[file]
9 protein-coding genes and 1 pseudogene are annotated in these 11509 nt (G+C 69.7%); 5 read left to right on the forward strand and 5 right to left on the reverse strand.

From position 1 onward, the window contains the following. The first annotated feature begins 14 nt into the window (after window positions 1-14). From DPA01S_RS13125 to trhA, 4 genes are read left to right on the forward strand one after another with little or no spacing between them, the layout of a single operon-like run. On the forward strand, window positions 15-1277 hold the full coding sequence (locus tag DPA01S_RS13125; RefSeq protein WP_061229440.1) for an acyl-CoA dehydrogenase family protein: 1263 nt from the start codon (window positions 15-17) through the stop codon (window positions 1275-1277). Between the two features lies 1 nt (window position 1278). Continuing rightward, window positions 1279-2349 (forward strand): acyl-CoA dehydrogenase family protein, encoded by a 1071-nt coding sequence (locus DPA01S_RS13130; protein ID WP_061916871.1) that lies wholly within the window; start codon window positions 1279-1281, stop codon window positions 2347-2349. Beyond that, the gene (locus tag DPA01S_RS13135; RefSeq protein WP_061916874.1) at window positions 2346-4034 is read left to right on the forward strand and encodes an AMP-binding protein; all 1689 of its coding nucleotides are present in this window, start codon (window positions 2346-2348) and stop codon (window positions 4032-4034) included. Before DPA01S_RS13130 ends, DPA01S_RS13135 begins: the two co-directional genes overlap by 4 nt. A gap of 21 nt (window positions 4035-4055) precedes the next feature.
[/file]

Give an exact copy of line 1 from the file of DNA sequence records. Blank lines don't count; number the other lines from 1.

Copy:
9 protein-coding genes and 1 pseudogene are annotated in these 11509 nt (G+C 69.7%); 5 read left to right on the forward strand and 5 right to left on the reverse strand.